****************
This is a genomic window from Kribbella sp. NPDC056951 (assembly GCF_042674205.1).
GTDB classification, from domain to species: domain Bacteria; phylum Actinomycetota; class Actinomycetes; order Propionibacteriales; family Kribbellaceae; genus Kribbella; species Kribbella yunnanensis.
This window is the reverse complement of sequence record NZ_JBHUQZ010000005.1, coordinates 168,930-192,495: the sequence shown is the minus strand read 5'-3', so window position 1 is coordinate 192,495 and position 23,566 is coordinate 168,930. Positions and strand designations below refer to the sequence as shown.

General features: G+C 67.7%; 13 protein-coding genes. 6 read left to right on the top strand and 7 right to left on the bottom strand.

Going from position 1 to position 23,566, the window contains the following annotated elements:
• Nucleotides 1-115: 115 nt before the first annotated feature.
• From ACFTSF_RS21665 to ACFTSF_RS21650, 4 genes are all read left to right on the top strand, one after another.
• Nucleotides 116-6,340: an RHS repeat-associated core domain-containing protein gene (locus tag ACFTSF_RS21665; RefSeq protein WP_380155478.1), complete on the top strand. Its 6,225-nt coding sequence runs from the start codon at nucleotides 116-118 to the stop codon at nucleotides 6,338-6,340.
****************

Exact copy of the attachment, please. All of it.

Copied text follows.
This is a genomic window from Kribbella sp. NPDC056951 (assembly GCF_042674205.1).
GTDB classification, from domain to species: domain Bacteria; phylum Actinomycetota; class Actinomycetes; order Propionibacteriales; family Kribbellaceae; genus Kribbella; species Kribbella yunnanensis.
This window is the reverse complement of sequence record NZ_JBHUQZ010000005.1, coordinates 168,930-192,495: the sequence shown is the minus strand read 5'-3', so window position 1 is coordinate 192,495 and position 23,566 is coordinate 168,930. Positions and strand designations below refer to the sequence as shown.

General features: G+C 67.7%; 13 protein-coding genes. 6 read left to right on the top strand and 7 right to left on the bottom strand.

Going from position 1 to position 23,566, the window contains the following annotated elements:
• Nucleotides 1-115: 115 nt before the first annotated feature.
• From ACFTSF_RS21665 to ACFTSF_RS21650, 4 genes are all read left to right on the top strand, one after another.
• Nucleotides 116-6,340: an RHS repeat-associated core domain-containing protein gene (locus tag ACFTSF_RS21665; RefSeq protein WP_380155478.1), complete on the top strand. Its 6,225-nt coding sequence runs from the start codon at nucleotides 116-118 to the stop codon at nucleotides 6,338-6,340.